Food assistance, a waste or necessary?

Boyne family in Lapeer County's Mayfield Township receives food assistance / Matt Horne

Around 10-million people live in Michigan. Nearly 2-million, almost 20%, receives money for food through government assistance.

More than $2-billion was distributed to Michigan residents in food assistance in 2009. This year, is on pace to be closer to $3-billion. That's more than Michigan's Department of Corrections budget.

More than $250-million went to families in September 2010 alone.

Every month, Michigan adds around 30,000 additional recipients.

Some abuse it, while others say it's a life-saver.

Candi Boyne, her husband James, and their four kids live in Lapeer County's Mayfield Township.

Candi stays at home while her husband James works in computer aided design.

They found out they qualified for government assistance when their second child was born.

"Six years we've had WIC assistance, and it's a life-saver," says Boyne. She says they pay their taxes, are honest in their dealings, and need the help.

"For us, it's point blank, without the assistance that we get from the state even though my husband works and he works more than 40 hours a week, it's still just doesn't necessarily cut it all the time."

James makes around $15 an hour. The family qualifies for $70 a month from WIC and a little more than $400 a month from the Bridge Card.

Candi says she's able to pay for all their food with the assistance.

NBC25 discovered another family of five (mom, dad, and three kids) that meet several other qualifications. They receive around $700 a month for food and say they can't spend that much.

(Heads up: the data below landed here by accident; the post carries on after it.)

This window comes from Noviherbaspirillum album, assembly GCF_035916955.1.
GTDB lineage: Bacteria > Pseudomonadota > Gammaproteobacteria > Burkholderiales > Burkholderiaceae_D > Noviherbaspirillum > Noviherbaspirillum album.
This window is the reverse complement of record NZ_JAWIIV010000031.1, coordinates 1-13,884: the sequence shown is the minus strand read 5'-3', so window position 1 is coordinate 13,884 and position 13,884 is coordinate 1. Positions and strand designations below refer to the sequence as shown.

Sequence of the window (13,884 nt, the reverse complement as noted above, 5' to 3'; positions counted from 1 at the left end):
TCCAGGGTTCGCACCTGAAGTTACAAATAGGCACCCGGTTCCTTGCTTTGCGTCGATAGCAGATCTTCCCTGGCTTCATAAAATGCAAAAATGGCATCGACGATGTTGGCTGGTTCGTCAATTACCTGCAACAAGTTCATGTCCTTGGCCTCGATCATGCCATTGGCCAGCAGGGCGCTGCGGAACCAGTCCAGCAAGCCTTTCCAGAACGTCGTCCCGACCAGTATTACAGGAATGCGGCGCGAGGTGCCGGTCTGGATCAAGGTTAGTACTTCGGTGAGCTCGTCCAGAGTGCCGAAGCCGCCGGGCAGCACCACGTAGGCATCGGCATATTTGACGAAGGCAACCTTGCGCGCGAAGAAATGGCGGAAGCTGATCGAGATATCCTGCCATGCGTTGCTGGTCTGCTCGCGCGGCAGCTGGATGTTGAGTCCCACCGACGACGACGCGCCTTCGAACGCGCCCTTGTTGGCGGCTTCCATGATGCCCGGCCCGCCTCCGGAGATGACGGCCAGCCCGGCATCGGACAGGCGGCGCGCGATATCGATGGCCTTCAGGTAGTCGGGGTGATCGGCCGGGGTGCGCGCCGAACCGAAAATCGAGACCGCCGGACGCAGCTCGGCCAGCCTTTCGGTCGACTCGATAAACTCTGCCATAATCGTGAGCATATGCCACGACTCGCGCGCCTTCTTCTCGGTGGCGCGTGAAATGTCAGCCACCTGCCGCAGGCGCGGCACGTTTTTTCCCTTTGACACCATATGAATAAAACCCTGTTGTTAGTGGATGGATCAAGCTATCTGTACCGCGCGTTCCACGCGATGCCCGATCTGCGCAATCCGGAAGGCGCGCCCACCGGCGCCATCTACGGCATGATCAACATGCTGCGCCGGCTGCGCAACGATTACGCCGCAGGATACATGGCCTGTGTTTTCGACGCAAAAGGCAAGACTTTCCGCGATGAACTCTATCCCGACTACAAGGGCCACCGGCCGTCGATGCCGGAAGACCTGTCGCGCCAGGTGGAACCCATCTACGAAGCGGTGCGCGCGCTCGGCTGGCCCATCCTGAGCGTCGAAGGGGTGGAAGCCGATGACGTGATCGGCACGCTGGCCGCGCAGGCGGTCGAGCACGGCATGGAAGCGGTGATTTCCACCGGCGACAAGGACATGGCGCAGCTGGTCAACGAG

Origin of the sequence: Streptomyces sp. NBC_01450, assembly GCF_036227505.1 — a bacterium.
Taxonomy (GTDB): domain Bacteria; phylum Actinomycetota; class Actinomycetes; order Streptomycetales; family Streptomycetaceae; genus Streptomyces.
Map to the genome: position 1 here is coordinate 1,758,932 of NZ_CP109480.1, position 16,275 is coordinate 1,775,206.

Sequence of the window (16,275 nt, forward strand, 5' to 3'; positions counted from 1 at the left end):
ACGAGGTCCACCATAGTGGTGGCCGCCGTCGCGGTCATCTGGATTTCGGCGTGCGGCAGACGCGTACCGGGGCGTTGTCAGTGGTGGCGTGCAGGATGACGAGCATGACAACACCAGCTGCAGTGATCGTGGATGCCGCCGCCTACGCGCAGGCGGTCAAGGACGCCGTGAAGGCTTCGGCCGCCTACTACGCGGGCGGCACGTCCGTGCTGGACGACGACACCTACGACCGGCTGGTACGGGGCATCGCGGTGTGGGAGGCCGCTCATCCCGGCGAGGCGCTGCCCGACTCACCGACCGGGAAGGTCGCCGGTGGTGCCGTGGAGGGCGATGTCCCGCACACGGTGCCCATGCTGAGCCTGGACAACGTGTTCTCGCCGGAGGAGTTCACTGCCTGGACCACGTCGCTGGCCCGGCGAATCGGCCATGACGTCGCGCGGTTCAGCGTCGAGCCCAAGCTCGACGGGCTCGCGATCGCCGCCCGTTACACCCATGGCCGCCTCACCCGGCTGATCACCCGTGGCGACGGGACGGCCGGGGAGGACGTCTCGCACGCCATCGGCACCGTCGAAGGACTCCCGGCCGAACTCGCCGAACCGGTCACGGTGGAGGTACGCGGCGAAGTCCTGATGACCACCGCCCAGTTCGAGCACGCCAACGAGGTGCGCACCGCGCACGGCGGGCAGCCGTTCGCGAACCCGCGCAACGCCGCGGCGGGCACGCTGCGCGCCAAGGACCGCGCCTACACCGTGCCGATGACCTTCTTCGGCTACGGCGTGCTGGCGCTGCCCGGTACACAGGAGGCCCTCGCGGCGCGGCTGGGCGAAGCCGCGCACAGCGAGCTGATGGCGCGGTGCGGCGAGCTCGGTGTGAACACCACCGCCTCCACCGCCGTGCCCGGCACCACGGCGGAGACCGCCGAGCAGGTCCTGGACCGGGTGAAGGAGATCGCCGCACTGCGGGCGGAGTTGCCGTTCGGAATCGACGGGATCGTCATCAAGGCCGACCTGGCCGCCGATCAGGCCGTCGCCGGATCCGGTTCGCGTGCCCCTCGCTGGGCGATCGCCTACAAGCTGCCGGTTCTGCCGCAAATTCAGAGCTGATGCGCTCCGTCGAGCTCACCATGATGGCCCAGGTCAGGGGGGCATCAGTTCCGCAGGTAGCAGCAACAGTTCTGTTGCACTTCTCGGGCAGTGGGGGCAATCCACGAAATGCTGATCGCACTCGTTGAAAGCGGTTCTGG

However, whatever money isn't used through food stamps is banked to be used later.

Some say, that's too much and that assistance is supposed to help supplement, not pay for everything and then some.

In MidMichigan, Genesee County (111,851) has the most residents on food assistance. It's 4th in the state. It's followed by Saginaw County (47,784), Bay County (20,284), Midland County (11,577), and Tuscola County (10,283).

Michigan's Department of Human Services says assistance programs are not a waste of money, but rather good for farmers, distributors, grocery stores, and jobs. It's website says, "Just this one program could put an estimated $16-million in additional direct food dollars into Michigan communities each month and nearly $200-million into communities each year."

The United States Department of Agriculture (USDA) says every $5 in food benefits generates about $9.20 in economic activity in communities.

Candi says, she had to swallow her pride before applying for assistance, but that her children are worth it.

She has this message for those quick to judge. "Put yourself in their shoes. What would you do if your family lost their job or had to take a pay decrease and you didn't make enough to feed your family?"

NBC25 asked the Department of Human Services who sets the amount of money people get in assistance. DHS says it's set federally, but they do not know who is responsible for setting those amounts.